Normally, when you get a call at 2 a.m. it’s terrible news! But if you’re in the Thoroughbred business and waiting for your mare to foal, it’s often an exciting announcement — maybe even the first time you will lay eyes on a future Kentucky Derby winner. Going down to the barn on a cold spring morning to witness the foal take its first steps isn’t the beginning of this story, though. An incredible amount of time, passion and manpower (plus a lot of good luck) guides your horse from its birth in the stable to the first Saturday in May. We wanted to give you a brief peek into the Thoroughbred industry and the storied lives of the horses you might place a few dollars on tonight!
The journey begins with the breeder. And just like a successful souffle recipe, the timing and ingredients must be absolutely perfect to create an exceptional racehorse. Breeders must research generations of the potential foal’s pedigree, looking for past matings that have produced winners while considering the physical attributes each side may contribute. Stallion farms make their studs available from mid-February to the end of June, and once pregnant, a mare will carry a foal eleven-plus months. Sometimes a mare doesn’t “catch” (become pregnant), so the owner must ship her to the breeding shed two or three times — and still there is no guarantee of success. But this is only the first of many gambles in the long road to the Derby.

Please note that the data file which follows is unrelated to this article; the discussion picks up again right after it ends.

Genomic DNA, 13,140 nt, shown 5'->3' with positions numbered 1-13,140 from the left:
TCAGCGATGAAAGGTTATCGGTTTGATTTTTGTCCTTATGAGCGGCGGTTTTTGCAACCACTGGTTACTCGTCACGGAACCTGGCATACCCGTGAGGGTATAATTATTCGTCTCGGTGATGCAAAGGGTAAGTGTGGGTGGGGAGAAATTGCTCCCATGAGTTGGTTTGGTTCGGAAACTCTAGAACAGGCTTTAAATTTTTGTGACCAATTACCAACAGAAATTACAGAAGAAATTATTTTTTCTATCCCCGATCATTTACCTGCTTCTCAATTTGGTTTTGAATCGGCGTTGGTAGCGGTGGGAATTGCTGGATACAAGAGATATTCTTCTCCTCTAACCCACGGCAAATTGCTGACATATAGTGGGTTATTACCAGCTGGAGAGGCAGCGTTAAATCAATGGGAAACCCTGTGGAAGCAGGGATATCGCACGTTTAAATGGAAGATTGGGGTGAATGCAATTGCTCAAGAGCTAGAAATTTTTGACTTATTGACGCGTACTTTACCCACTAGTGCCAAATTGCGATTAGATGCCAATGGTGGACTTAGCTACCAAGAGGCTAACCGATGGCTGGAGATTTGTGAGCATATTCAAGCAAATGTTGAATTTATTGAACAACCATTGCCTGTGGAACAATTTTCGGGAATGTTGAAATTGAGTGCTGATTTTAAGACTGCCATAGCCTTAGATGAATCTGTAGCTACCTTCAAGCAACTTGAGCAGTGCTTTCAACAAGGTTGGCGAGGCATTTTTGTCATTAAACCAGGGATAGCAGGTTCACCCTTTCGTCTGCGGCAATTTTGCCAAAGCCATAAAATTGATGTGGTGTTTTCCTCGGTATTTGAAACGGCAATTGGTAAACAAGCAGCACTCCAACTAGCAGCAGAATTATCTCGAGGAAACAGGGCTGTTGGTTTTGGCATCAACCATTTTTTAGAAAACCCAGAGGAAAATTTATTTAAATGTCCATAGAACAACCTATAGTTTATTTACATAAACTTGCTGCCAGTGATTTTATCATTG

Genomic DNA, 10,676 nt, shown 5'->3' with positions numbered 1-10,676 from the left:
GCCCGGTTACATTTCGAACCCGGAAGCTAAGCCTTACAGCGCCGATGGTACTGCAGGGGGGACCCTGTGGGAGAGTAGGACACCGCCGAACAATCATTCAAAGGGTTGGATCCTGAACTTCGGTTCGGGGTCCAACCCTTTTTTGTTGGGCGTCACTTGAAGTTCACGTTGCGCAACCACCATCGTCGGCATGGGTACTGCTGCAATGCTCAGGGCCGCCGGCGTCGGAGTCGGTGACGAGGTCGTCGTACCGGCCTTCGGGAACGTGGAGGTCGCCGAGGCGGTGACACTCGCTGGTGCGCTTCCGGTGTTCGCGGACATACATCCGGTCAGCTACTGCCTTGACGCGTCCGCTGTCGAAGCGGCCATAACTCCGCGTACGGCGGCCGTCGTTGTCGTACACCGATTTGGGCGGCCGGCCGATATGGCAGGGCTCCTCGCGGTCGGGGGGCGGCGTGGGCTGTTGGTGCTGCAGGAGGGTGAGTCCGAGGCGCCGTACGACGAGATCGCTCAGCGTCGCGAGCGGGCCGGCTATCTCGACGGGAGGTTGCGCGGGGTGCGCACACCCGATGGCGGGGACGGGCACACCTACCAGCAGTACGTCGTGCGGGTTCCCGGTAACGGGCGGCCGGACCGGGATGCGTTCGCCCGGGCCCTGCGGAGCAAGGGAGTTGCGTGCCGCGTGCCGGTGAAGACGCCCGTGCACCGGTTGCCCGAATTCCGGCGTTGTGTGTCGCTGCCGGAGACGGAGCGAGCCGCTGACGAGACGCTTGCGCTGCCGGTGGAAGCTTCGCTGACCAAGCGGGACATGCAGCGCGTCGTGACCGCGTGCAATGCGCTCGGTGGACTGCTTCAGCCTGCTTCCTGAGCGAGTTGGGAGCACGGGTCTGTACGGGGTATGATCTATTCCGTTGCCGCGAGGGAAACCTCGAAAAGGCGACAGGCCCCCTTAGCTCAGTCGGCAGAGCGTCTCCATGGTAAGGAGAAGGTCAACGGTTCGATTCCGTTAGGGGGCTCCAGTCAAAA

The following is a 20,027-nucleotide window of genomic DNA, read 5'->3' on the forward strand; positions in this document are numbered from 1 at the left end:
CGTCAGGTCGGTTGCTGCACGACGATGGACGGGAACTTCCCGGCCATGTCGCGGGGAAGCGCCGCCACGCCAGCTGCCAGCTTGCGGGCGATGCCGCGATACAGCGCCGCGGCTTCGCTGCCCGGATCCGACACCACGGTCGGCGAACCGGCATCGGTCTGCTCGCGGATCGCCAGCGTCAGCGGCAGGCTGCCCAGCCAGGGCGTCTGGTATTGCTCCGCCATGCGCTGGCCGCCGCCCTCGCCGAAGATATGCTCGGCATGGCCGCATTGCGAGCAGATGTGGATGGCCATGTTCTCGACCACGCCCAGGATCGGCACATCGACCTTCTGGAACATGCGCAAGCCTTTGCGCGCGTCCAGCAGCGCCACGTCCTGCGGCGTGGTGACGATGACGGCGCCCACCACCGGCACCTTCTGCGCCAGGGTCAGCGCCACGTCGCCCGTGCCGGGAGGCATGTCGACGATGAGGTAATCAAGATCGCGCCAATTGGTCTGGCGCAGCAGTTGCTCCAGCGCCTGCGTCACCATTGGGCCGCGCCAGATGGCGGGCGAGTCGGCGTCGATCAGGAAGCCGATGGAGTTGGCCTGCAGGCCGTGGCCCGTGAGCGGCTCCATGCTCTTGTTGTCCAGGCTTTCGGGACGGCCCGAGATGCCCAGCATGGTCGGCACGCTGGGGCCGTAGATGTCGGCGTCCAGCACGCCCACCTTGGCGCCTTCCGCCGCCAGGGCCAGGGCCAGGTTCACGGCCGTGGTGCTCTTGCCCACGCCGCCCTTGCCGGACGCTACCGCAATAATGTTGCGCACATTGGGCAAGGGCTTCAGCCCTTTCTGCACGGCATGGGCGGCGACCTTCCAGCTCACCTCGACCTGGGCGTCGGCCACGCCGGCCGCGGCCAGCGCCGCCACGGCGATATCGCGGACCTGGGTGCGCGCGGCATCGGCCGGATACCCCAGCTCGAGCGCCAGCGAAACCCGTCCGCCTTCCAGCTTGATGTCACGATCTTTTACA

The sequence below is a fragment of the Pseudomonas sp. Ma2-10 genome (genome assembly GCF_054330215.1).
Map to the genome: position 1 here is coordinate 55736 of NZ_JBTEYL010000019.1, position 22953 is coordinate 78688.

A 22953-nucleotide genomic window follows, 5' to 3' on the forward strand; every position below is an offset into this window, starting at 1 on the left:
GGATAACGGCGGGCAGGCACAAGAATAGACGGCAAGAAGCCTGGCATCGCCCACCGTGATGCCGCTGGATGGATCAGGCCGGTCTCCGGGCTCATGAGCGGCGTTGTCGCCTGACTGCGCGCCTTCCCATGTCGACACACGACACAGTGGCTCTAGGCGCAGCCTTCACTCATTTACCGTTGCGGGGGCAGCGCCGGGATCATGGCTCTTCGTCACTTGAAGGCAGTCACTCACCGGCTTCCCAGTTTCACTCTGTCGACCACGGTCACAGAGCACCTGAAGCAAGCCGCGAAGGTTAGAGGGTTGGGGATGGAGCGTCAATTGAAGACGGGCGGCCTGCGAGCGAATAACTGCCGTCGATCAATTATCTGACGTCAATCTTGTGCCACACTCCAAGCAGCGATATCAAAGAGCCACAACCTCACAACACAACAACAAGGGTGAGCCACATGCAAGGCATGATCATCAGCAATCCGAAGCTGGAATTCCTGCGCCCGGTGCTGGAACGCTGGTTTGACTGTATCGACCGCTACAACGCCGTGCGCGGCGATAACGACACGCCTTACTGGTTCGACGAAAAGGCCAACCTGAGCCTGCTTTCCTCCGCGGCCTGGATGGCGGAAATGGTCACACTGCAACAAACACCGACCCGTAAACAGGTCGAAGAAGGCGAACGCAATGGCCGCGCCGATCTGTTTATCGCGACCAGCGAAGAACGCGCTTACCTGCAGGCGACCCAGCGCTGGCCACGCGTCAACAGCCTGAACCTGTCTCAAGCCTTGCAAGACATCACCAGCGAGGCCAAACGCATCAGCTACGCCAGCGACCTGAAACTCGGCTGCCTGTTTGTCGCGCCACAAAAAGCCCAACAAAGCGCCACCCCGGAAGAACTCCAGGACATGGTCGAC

Once pregnant, or “in foal,” the mare returns to her farm or boards with another farm specializing in her care. A team of vets, farriers and grooms care for her and the foal as she nurses it through the summer and up to weaning time. This is one of my favorite times of year — when I can watch all of the babies frolicking in the fields together and starting to get braver every day, running in circles around mares as they graze.
However, this is also a very dangerous time for the young horses. Foals are extremely susceptible to infections, injuries and even sudden dangers like lighting strikes. This is why young Thoroughbreds have so many people caring for them, making sure they are fed, watered and vaccinated properly — and any cuts or scrapes, swellings or fevers are treated promptly. In fact, dozens of individuals share responsibility for their health and well-being during the most vulnerable stages of their lives.
Early fall offers several paths for the foals to take. Some will go to public auction as “weanlings,” a term meaning they’re no longer reliant on their dams. Others will stay on their home farms to await training, grouped with other horses of the same age. And sadly, most won’t head to the track at all. But luckily through various aftercare alliances in the industry, these horses are usually placed in homes where they can be trail riding or performance horses, therapy animals or just beloved pets.
For the select few that make the cut — whether put through auction or kept by their breeders/owners –their training will begin in the fall a year after they are weaned. Here the process becomes extremely vigorous. The owner must carefully decide which trainer will best suit the horse and whose communication style best fits the owner. Once again a large team assembles; the trainer has assistants, workout riders, vets, grooms and farriers that will chart, project and monitor every move the horse makes going forward.